Rwandan president Paul Kagame in 2011. Flickr/Commonwealth Secretariat. Some rights reserved.In 1994, Paul Kagame and his rebel forces, the Rwandan Patriotic Front (RPF), took Rwanda’s capital Kigali from Hutu extremists, bringing an end to the genocide that saw close to a million people killed in 100 days. Although only officially elected president in 2000, Kagame has been the de facto leader ever since and, following recent changes in the nation’s constitution that allow him to run for a third term, he could remain in power until 2034. Rwanda has seen great progress during his incumbency and has been held up by many in the international community as an exemplary model of development in Sub-Saharan Africa.
However, it is not all sunshine and smiles. Kagame faces allegations of war crimes, is known to suppress any form of political opposition and has even been implicated in the assassination of various Rwandan dissidents. Despite all this, western leaders — who continue to give substantial aid to Rwanda — have not only failed to challenge Kagame on these issues in any meaningful way, but have even praised him as being, to quote Bill Clinton, among “the greatest leaders of our time.” Why does the west turn a blind eye to Rwanda’s dictatorship?
Few heads of state can be said to have a spotless record, but Kagame’s is practically polka-dotted. He has a strong reputation for silencing critics — often violently — dating back to his time as a rebel fighter living in exile during the genocide, while his chokehold onthe press has allowed him to cultivate an almost messianic public image at home. The authoritarian control he exercises over the small East African nation has led Gérard Prunier, an eminent scholar of East African politics, to label Rwanda “a very well-managed ethnic, social and economic dictatorship.”
Kagame has also been tied to various assassinations of Rwandans living in exile, most notably the 2014 murder of his former head of intelligence, Patrick Karegeya. This came four years after Karegeya stated to the British press, following the assassination of Rwanda’s former Lieutenant general, Kayumba Nyamwasa, that “there is a deliberate plan to finish us off.”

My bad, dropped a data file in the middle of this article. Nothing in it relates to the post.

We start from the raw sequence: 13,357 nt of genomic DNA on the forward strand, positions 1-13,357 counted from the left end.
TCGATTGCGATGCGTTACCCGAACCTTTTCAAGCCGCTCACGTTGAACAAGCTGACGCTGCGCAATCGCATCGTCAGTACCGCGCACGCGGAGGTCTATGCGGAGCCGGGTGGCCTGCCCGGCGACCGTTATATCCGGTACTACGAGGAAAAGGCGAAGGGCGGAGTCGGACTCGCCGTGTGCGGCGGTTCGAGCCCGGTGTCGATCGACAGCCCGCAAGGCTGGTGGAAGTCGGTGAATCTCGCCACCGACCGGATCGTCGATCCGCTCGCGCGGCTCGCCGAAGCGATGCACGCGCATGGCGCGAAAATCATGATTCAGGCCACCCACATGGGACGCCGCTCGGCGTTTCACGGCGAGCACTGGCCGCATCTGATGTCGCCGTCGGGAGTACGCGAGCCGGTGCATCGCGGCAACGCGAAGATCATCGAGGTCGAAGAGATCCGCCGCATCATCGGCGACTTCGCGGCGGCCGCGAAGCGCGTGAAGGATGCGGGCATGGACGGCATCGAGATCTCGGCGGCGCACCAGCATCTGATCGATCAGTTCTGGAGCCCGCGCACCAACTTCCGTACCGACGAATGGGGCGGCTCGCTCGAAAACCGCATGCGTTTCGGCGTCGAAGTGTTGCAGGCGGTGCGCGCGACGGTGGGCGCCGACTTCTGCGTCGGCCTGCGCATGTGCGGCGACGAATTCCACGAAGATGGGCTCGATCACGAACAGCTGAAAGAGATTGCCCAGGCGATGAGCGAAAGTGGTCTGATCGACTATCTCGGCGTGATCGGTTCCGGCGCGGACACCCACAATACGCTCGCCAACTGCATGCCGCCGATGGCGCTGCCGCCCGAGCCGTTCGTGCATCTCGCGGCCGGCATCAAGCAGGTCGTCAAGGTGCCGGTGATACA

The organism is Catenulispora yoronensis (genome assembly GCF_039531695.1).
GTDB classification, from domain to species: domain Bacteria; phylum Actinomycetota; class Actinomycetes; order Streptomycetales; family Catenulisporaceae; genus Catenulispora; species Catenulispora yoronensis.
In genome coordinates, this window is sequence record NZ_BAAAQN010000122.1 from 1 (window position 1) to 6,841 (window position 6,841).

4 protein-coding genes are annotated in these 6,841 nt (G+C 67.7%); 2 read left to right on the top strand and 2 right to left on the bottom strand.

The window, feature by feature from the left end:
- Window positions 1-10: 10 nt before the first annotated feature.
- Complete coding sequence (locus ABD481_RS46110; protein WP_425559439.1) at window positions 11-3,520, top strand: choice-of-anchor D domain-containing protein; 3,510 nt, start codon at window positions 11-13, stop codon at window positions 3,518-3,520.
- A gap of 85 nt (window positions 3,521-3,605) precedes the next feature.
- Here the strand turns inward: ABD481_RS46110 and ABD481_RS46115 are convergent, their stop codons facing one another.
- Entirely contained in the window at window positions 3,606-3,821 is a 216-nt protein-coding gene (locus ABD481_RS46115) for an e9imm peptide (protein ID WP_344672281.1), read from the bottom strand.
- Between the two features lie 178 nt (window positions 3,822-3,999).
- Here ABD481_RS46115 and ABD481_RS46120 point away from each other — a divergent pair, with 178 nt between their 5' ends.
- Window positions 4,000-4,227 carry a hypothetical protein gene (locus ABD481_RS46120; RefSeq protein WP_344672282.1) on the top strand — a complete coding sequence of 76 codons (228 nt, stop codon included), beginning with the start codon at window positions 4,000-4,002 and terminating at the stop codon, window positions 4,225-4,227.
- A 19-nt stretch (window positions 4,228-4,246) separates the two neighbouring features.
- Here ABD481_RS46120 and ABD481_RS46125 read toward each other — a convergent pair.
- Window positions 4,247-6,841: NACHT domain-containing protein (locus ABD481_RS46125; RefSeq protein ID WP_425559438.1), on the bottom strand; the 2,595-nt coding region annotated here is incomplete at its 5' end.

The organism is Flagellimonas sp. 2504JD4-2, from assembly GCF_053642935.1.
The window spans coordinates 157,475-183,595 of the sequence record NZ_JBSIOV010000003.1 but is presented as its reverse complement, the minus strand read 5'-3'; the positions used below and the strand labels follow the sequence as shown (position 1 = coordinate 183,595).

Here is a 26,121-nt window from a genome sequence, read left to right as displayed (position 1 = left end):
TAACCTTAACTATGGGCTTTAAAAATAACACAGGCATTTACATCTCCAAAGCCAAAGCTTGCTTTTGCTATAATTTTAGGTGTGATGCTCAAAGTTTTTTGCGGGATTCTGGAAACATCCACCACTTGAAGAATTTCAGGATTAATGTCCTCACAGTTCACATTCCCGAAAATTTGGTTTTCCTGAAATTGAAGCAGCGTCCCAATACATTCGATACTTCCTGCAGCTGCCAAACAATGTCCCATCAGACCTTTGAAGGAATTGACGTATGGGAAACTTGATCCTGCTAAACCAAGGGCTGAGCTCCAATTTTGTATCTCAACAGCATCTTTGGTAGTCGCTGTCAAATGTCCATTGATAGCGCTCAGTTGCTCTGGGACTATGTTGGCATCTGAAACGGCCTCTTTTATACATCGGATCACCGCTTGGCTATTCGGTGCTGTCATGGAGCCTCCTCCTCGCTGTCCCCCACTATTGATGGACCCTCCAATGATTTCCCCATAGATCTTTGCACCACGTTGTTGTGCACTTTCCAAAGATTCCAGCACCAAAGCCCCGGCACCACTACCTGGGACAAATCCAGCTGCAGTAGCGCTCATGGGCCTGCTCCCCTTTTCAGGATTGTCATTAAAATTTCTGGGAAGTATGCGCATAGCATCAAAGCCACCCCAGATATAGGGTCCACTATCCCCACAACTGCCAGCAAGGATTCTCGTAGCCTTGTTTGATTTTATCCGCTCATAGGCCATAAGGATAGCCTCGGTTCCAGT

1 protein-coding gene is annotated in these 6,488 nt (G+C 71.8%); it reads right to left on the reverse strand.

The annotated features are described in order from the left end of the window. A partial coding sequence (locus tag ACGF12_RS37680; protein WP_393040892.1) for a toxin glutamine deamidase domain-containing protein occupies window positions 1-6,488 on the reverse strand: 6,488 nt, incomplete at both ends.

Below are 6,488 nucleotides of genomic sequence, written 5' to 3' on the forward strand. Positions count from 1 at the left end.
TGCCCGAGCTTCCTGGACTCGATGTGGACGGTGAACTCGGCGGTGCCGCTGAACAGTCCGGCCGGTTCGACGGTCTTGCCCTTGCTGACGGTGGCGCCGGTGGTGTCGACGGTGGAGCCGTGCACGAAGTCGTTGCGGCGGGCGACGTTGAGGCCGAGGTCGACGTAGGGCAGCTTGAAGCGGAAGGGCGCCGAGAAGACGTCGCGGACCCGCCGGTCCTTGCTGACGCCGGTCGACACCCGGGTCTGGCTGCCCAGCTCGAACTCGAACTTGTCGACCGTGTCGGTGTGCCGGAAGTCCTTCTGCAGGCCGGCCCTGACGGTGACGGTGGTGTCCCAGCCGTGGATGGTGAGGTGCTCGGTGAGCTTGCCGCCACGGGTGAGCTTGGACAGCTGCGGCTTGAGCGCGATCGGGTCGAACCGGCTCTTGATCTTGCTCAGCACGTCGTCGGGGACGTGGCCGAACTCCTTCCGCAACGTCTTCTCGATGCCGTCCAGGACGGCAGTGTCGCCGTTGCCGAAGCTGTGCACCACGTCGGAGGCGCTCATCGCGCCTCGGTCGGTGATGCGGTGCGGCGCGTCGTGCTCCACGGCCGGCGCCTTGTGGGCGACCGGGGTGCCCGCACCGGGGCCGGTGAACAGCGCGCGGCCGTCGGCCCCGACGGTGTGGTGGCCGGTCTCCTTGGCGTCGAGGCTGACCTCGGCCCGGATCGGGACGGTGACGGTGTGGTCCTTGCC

Perhaps most troubling, however, are accusations of war crimes; Kagame is alleged to have sponsored and armed a group of militants who have perpetrated numerous atrocities in the neighbouring Democratic Republic of Congo.
So why is it then that the west shows such continued support for a man referred to by Rwandan affairs expert Filip Reyntjens as “probably the worst war criminal in office today”? There are two reasons. The first is that Rwanda is in many ways a success story for the ideology of developmental aid. Since the genocide, western nations — the US and UK in particular — have given an enormous amount in aid and it seems to have paid off, providing vindication for often-criticised development policies.
What kind of message does this send to other would-be autocrats?
The second and more potent reason is the pervasive sense of guilt in the west for its failure to act during the 1994 genocide. Bill Clinton, for example, who has in the past been so vocal in his praise of Kagame, has expressed deep regret over his failure to act sooner in Rwanda, saying that he feels a “lifetime responsibility” for the nation.
It is this sense of guilt that has driven western politicians and aid-givers to afford Kagame so much leeway. Although some have begun to signal muted disapproval of Kagame’s policies, he still has the vocal support of world leaders, including the last UK prime minister David Cameron. One has to wonder, what kind of message does this send to other would-be autocrats? And given what Kagame has gotten away with thus far, if support for him remains unwavering, what else will he get away with in the future?
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